As 2021 draws to a close, the team at RSPB West Sedgemoor, Greylake and Swell Wood look back and share a favourite nature experience of the year.

Harry Paget-Wilkes (Site Manager):

Doing any early morning bird survey is always a pleasure (particularly, as if the weather is no good, you don’t go) but this year’s bittern survey in April at Greylake sticks in my mind. This survey involves venturing out at the crack of dawn (or a bit before) to listen out for the spectacular deep resonating call, called booming, given by male bitterns trying to attract females. Having walked a mile or so away from the main road along the Kings Sedgemoor drain bank, in the dark, I found myself watching a spectacular sun rise over the Polden ridge, with mist lifting from the ditches of Greylake in the foreground.  This view was accompanied by the regular, loud, booming of a male bittern just meters away from me. To top it off, as the sun rose, lapwing, redshank, snipe and distant cranes sprung into life, all displaying, singing and calling like there was no tomorrow. I managed to capture it all on video with my phone, but to my dismay the microphone was not capable of picking up the booming bittern, making it sound like it was 10 miles away not 10 meters. But perhaps that fact that I could not capture the essence of this experience on modern technology made it even more rewarding, I was just disappointed I could not share it with others.

Snipe

Paul Parmenter (Assistant Warden):

We only found 2 curlew nests on our curlew productivity work and we fenced them both. So for me the best moment was going to check on the nest changing the battery and finding at least 2 chicks! The nest had hatched and I quickly had to take down part of the fence to ensure the birds could move around freely. This was quite an emotional moment as it proved we could help get nests to hatching stage instead of them being predated. We are pretty sure some chicks fledged so with such a small population in the levels I felt that this was a hands on direct conservation success.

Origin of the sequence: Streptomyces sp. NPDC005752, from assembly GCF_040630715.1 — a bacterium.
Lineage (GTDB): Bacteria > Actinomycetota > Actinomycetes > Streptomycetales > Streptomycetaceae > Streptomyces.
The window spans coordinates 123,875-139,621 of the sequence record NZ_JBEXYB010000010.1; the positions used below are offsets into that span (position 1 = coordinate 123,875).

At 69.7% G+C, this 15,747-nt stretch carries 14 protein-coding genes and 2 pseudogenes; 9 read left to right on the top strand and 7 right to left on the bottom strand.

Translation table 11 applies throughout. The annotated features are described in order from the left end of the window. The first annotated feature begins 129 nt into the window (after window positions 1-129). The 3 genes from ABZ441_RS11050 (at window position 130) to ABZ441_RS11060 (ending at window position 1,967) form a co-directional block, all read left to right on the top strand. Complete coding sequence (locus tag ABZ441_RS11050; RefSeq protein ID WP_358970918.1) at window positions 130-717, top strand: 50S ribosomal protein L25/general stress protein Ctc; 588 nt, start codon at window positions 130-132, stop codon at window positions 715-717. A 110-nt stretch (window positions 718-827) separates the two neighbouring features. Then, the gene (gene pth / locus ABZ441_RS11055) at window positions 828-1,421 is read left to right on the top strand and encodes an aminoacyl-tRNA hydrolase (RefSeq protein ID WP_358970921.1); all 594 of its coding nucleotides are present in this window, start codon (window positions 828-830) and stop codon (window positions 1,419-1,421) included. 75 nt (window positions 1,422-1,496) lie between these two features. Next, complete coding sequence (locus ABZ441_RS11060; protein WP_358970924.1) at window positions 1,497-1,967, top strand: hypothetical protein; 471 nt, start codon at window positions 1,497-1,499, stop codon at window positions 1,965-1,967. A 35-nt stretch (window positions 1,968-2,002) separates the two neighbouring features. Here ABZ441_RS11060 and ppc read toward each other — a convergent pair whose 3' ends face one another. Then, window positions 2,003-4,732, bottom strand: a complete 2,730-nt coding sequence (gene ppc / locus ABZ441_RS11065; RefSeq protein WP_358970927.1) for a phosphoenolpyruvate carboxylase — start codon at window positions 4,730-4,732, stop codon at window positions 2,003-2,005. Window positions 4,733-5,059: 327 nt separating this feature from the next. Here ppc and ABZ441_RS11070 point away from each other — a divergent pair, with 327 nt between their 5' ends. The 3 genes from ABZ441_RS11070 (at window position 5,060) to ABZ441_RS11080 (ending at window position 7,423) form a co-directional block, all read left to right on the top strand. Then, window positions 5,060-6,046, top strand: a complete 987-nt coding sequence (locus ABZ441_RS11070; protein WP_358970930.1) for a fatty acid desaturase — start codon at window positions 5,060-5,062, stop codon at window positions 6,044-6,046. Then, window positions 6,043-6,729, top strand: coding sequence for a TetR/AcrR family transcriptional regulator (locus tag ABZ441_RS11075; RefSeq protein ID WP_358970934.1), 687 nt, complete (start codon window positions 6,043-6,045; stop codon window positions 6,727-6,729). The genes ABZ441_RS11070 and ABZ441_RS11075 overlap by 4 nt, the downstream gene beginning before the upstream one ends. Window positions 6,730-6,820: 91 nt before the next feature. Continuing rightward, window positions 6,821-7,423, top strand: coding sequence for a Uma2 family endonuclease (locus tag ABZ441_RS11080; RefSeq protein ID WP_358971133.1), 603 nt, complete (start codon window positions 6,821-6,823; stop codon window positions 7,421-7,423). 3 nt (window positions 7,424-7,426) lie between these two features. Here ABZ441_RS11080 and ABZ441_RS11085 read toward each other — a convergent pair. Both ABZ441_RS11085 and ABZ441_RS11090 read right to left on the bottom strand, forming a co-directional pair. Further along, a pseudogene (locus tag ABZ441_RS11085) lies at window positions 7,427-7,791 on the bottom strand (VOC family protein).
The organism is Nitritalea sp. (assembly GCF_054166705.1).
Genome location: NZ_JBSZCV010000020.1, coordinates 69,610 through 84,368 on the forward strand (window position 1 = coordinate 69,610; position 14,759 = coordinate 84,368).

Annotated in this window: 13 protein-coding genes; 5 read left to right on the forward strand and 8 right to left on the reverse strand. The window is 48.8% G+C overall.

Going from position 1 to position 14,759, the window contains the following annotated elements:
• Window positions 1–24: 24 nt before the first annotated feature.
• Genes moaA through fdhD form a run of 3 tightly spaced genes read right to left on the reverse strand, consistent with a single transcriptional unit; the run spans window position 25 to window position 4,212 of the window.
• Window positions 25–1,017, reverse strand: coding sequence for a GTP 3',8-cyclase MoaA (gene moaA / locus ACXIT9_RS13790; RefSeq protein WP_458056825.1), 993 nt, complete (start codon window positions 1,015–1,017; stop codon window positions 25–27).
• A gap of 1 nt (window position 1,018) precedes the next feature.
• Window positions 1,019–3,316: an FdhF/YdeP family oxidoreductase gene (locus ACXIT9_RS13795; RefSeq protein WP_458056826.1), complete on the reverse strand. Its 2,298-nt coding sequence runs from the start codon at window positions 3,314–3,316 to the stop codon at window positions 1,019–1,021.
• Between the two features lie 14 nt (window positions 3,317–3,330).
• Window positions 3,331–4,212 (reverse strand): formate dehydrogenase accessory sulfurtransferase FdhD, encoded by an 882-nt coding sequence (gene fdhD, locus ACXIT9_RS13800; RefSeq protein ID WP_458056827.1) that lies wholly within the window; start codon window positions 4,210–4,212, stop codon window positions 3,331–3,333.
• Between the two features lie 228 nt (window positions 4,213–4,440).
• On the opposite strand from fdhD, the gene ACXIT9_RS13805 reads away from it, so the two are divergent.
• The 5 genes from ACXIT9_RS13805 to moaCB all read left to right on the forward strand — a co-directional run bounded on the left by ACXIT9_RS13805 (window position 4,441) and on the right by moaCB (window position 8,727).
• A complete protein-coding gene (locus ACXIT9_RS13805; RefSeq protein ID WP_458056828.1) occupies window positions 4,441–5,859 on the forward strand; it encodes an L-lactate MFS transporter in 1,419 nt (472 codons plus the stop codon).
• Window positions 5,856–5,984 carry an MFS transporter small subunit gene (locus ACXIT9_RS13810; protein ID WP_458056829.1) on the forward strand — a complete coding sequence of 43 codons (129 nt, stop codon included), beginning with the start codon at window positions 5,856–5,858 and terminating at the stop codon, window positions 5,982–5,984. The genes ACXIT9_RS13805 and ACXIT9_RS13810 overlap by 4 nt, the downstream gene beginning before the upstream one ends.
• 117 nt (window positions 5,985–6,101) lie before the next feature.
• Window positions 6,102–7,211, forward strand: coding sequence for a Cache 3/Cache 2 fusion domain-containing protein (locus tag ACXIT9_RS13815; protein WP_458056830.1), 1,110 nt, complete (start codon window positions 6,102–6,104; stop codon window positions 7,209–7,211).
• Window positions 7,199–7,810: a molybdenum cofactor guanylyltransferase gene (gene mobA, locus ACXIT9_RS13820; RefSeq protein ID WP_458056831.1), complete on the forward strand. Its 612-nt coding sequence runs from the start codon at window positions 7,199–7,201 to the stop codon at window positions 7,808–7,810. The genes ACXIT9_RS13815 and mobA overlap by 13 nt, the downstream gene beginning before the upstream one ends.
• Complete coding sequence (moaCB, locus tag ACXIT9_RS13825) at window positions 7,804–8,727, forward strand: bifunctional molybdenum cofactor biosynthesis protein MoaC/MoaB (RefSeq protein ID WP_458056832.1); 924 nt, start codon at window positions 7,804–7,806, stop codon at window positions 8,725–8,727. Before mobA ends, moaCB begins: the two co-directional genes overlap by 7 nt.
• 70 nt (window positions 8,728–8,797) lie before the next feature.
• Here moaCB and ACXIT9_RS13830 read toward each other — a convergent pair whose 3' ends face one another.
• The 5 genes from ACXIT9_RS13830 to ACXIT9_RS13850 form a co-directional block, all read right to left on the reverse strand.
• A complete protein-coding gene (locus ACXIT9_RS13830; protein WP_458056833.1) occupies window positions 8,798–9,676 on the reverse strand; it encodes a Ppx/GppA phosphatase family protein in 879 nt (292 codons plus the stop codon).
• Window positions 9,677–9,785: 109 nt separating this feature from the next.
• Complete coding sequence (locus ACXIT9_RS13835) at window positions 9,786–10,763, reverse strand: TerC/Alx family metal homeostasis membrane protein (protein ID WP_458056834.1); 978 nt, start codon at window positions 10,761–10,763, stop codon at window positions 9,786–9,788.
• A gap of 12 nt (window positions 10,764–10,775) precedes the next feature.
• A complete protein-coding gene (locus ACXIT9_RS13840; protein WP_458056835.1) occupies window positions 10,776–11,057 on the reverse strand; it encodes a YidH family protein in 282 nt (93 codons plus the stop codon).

Helen Williams (Estate Worker):

It’s December. Crisp, cold, ice and snow. No work today. Walking along the South Drove reveal stories of dawn activities. Cranes bugle and expel breath. Cattle munch breathing heavy in the sheds. A flock of black-tailed godwits feed hunched together in a defrosted pool. 

Winter changes to spring and summer. Cowslip meadows turn a vivid shade of yellow. Curlews bubble behind me across the middle drain. Temporary pools along Fivehead drove fill with beetles diving in the muddy water. Chimney sweeper moths and brown hairstreak butterflies flutter. Iridescent long horn moths gather above the oak trees towering above the colourful meadow and confetti covered hedgerows. Hobbies chase dragonflies whilst peregrine falcons hit meadow pipits from the sky. 

Jackdaws chatter and tumble across the sky as the day draws to a close. A barn owl hunts silently for an unsuspecting vole. Bats chatter excitedly under the office roof. The swarm emerges, quickly defecating on the car windows below. Time to clean the windows again. 

Black-tailed godwits (Photo taken by John Crispin) 

Nattie Hayden (Administrator):